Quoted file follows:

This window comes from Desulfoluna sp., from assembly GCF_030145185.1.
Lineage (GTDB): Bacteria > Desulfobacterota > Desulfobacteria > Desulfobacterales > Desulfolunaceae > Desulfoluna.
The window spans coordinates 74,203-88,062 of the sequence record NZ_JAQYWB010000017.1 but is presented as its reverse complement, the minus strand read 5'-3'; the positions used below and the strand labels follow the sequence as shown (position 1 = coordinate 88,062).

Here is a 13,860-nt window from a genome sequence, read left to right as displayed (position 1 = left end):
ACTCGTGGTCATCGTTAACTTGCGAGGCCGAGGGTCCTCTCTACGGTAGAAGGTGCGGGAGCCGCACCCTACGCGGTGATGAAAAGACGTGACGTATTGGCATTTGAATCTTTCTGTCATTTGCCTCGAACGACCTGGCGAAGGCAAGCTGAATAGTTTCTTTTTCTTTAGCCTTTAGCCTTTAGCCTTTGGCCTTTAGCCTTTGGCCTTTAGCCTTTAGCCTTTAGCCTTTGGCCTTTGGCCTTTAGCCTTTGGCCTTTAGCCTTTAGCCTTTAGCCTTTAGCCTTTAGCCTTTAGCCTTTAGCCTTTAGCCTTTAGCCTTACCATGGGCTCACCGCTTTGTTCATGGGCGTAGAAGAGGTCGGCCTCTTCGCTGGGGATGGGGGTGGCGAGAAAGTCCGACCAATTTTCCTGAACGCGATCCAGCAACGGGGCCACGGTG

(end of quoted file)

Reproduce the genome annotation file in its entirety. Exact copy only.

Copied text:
This window comes from Desulfoluna sp., from assembly GCF_030145185.1.
Lineage (GTDB): Bacteria > Desulfobacterota > Desulfobacteria > Desulfobacterales > Desulfolunaceae > Desulfoluna.
The window spans coordinates 74,203-88,062 of the sequence record NZ_JAQYWB010000017.1 but is presented as its reverse complement, the minus strand read 5'-3'; the positions used below and the strand labels follow the sequence as shown (position 1 = coordinate 88,062).

Here is a 13,860-nt window from a genome sequence, read left to right as displayed (position 1 = left end):
ACTCGTGGTCATCGTTAACTTGCGAGGCCGAGGGTCCTCTCTACGGTAGAAGGTGCGGGAGCCGCACCCTACGCGGTGATGAAAAGACGTGACGTATTGGCATTTGAATCTTTCTGTCATTTGCCTCGAACGACCTGGCGAAGGCAAGCTGAATAGTTTCTTTTTCTTTAGCCTTTAGCCTTTAGCCTTTGGCCTTTAGCCTTTGGCCTTTAGCCTTTAGCCTTTAGCCTTTGGCCTTTGGCCTTTAGCCTTTGGCCTTTAGCCTTTAGCCTTTAGCCTTTAGCCTTTAGCCTTTAGCCTTTAGCCTTTAGCCTTTAGCCTTACCATGGGCTCACCGCTTTGTTCATGGGCGTAGAAGAGGTCGGCCTCTTCGCTGGGGATGGGGGTGGCGAGAAAGTCCGACCAATTTTCCTGAACGCGATCCAGCAACGGGGCCACGGTG